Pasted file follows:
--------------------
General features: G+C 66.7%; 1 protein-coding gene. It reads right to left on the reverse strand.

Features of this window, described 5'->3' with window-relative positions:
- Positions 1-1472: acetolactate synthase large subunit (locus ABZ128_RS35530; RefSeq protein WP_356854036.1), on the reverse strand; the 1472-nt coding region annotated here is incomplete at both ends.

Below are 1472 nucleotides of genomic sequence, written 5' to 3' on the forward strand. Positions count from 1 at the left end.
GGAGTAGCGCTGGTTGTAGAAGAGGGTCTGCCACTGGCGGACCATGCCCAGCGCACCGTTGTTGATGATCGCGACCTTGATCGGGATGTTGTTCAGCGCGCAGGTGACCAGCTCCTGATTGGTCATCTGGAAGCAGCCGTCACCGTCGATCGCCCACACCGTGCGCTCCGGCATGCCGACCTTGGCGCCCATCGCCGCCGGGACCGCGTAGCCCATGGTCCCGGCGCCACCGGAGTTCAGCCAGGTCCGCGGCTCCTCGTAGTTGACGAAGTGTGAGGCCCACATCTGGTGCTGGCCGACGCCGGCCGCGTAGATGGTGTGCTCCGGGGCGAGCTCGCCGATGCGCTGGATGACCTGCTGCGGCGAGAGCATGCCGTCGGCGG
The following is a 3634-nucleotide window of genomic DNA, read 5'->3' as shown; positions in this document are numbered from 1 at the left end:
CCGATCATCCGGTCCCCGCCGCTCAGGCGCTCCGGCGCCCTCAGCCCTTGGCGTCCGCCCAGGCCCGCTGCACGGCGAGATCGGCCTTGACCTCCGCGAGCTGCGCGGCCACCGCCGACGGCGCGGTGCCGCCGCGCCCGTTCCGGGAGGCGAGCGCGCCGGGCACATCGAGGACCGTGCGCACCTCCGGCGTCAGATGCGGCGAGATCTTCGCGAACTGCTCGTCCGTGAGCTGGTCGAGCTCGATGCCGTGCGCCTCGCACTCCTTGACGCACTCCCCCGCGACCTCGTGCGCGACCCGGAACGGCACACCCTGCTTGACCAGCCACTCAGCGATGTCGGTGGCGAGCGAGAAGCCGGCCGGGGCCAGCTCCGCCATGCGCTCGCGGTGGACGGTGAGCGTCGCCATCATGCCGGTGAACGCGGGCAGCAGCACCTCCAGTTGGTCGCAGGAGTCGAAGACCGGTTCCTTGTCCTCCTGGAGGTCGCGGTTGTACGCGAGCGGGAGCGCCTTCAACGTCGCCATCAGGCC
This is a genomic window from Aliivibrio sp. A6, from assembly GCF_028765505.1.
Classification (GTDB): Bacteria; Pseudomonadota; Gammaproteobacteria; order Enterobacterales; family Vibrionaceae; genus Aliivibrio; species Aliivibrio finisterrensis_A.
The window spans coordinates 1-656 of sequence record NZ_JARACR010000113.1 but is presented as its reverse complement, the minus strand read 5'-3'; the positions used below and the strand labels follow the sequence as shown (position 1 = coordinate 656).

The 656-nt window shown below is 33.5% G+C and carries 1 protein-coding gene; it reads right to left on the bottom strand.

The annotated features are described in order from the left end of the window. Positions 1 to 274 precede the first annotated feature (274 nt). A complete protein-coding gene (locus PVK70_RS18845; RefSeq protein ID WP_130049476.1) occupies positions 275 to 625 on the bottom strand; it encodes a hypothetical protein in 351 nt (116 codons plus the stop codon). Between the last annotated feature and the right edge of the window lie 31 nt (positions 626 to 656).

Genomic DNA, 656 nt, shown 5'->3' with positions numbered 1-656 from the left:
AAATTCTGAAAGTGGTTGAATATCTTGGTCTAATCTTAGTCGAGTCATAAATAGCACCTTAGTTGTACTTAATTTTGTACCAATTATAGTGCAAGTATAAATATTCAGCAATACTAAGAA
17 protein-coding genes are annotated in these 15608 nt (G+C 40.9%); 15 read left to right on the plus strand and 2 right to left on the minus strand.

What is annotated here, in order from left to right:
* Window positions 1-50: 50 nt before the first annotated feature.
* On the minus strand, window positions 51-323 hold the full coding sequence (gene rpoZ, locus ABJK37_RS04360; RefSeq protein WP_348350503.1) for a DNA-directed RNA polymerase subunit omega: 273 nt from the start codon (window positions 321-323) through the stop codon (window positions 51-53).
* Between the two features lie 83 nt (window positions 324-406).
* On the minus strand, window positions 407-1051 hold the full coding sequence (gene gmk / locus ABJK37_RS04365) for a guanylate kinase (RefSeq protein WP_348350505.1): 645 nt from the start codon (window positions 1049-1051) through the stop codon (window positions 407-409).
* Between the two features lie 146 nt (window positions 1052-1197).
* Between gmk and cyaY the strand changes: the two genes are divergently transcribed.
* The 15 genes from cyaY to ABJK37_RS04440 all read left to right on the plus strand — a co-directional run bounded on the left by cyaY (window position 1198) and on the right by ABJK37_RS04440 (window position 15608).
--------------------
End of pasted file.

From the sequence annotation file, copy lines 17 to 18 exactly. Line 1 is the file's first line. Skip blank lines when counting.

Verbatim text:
* Window positions 1-50: 50 nt before the first annotated feature.
* On the minus strand, window positions 51-323 hold the full coding sequence (gene rpoZ, locus ABJK37_RS04360; RefSeq protein WP_348350503.1) for a DNA-directed RNA polymerase subunit omega: 273 nt from the start codon (window positions 321-323) through the stop codon (window positions 51-53).